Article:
• November 11, 2023
GTE 44
F3 Nation Honors Veterans with WW2-Themed GrowRuck Training Event

This story was written by Matt “Ralph” Crossman, a freelance magazine writer and member of F3 Nation. Subscribe to his newsletter at https://mattcrossman.substack.com/.

CAROLINA BEACH, NC—As Marine Lance Corporal John West and two Marine buddies drove home from the Marine Ball—a celebration of that service’s 248th birthday—on Veterans Day night, they saw a strange sight in Mike Chapell Park, a few blocks from the Atlantic Ocean. They slowed down to make sure they weren’t seeing things. Why were red lights bouncing around in the dark?

It looked, West said, like a bunch of cars doing donuts. Which only prompted more questions. This called for an investigation.

West and his buddies parked their car, walked into the park in dress blues, and found not cars doing donuts but 77 men of F3 Nation completing the Welcome Party of GTE-44: The Eleventh Hour. (GTE stands for GrowRuck Training Event.)

At first West asked if he could walk close to the men so he could listen to the instruction from the cadre. After learning this was a celebration of Veterans Day and a way for the men to pay tribute to veterans, in particular US Marines who fought in the Pacific theater in World War II, West asked for permission from Danny “Linus” Stokes, an Army veteran, former Green Beret and Director of F3’s GrowRuck program, to address the men.

Linus happily obliged that request.

Jim “Major Payne” Gregory, a combat veteran and former Green Beret who conceived the narrative structure of The Eleventh Hour and led it as Cadre, assembled the participants in a half circle so West could face them. West seemed flabbergasted that civilians would gather for a 15-hour ruck-based workout in a cold rain, and he wanted to express his appreciation and admiration.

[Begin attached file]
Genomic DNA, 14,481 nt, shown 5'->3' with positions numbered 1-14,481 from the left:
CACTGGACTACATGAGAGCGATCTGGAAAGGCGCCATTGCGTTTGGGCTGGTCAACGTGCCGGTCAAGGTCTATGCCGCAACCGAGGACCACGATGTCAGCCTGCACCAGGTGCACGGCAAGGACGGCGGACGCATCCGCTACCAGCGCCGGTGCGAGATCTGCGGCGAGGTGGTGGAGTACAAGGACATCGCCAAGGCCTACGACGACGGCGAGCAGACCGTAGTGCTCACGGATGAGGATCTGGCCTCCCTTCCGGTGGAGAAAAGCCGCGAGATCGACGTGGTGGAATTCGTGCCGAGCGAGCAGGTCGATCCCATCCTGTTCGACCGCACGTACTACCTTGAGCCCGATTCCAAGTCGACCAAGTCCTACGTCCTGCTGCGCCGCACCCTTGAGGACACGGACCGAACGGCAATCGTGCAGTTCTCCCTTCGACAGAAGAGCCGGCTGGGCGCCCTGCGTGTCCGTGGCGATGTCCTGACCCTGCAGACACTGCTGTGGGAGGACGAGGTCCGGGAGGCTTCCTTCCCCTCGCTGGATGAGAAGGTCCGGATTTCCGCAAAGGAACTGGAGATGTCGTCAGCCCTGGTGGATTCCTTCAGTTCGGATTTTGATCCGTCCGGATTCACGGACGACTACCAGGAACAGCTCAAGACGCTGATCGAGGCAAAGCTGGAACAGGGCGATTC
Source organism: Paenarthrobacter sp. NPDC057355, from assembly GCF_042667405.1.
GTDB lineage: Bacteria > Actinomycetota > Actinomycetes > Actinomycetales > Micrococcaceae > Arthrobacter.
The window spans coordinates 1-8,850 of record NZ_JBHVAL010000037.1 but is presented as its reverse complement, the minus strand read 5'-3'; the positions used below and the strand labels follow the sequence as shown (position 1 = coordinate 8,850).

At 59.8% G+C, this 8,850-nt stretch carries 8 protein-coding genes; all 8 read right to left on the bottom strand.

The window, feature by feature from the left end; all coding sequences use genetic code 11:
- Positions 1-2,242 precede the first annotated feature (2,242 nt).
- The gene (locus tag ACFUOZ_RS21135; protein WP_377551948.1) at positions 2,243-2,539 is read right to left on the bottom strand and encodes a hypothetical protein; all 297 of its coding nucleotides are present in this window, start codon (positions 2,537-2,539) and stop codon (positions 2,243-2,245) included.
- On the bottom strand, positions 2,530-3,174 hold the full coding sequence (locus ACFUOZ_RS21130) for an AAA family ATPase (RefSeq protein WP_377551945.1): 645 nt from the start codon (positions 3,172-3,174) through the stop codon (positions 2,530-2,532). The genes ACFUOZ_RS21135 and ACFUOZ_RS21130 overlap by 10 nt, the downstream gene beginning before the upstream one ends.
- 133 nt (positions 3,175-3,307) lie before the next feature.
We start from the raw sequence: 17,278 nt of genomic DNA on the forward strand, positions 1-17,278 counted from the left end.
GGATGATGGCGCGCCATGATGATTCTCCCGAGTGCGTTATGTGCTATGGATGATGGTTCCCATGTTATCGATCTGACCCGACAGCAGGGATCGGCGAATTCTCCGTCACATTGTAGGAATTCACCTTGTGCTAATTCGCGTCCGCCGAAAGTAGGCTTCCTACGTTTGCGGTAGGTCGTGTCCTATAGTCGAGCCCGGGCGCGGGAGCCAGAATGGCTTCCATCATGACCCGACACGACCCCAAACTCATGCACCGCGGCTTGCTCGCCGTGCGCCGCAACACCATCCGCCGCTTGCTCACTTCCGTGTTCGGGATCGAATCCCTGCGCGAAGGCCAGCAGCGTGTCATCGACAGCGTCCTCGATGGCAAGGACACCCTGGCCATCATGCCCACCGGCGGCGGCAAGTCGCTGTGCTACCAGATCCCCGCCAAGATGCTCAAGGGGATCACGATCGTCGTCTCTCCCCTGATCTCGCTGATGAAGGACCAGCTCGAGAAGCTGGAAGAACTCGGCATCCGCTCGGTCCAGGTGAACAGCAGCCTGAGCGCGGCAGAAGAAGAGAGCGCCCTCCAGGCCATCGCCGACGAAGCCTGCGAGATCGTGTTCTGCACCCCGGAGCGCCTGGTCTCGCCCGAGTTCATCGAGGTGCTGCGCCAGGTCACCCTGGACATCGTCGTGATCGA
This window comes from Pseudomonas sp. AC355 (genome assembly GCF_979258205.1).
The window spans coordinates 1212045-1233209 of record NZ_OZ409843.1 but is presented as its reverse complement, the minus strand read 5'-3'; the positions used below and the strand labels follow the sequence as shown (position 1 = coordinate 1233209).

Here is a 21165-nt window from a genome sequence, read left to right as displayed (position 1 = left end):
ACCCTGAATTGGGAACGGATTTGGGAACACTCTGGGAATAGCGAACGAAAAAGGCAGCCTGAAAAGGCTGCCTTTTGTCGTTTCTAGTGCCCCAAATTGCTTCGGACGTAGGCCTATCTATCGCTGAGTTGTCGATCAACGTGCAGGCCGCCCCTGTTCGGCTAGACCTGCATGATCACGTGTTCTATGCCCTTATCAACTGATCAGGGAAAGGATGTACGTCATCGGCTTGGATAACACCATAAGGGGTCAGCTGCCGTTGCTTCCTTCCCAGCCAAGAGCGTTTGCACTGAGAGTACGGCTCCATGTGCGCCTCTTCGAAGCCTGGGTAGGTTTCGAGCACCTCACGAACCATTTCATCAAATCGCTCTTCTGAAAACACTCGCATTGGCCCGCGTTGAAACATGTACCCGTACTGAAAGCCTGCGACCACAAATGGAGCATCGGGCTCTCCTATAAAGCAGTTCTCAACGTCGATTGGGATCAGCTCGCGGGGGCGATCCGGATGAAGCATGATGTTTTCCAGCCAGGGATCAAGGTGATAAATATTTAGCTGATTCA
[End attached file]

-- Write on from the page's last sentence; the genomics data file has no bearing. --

“It’s Veterans Day weekend, and you’re out here doing this,” West said. “I just wanted to say thank you. All y’all could be home sleeping. But you’re out here doing this. I’m really extremely grateful for that. I hope whatever comes toward you, you push through it like great men.”

The irony is The Eleventh Hour was designed as a way for F3 men to say thank you to the great men and women of the military who pushed through whatever came toward them.

‘War is hell. War is confusing. War is chaotic’

F3 was co-founded by Tim “OBT" Whitmire and David “Dredd” Redding, an Army veteran and former Green Beret. Much of F3’s structure—bootcamp workouts, unique nomenclature and devotion to re-creatable culture in regions spread across the world—stems from Redding’s experience in the Army.

Every year on Veterans Day, Memorial Day, the Fourth of July and other perhaps random days, F3 Nation men pay tribute to our veterans through Hero WOD workouts and other celebrations. Such events draw all three Fs—fitness, fellowship and faith—together.

“The third F component basically just asks you to believe in something bigger than yourself, to understand that you’re not the center of the universe,” said F3 Nant'an John “Slaughter” Lambert, who served as Cadre for one of The Eleventh Hour’s three platoons.

“There’s something bigger out there than just you. The American military is the ultimate example of that. There are men and women throughout our history who chose to pay the ultimate sacrifice, to do the ultimate thing, and say I’m willing to abandon my friends and family and die to defend this country and the people I love. That’s a lot of what F3 stands for.”

When Wilmington, NC’s Cape Fear region learned it would host a GTE on Veterans Day this year, the host Q, Eric “Steak Knives” Flynn, and his team quickly decided they wanted to build the event around Wilmington’s unique military history.

There are multiple military bases in the surrounding area, and Battleship North Carolina, which is “docked” in downtown Wilmington, has been converted into a World War II Museum honoring the 11,000-plus North Carolinians who died in military service.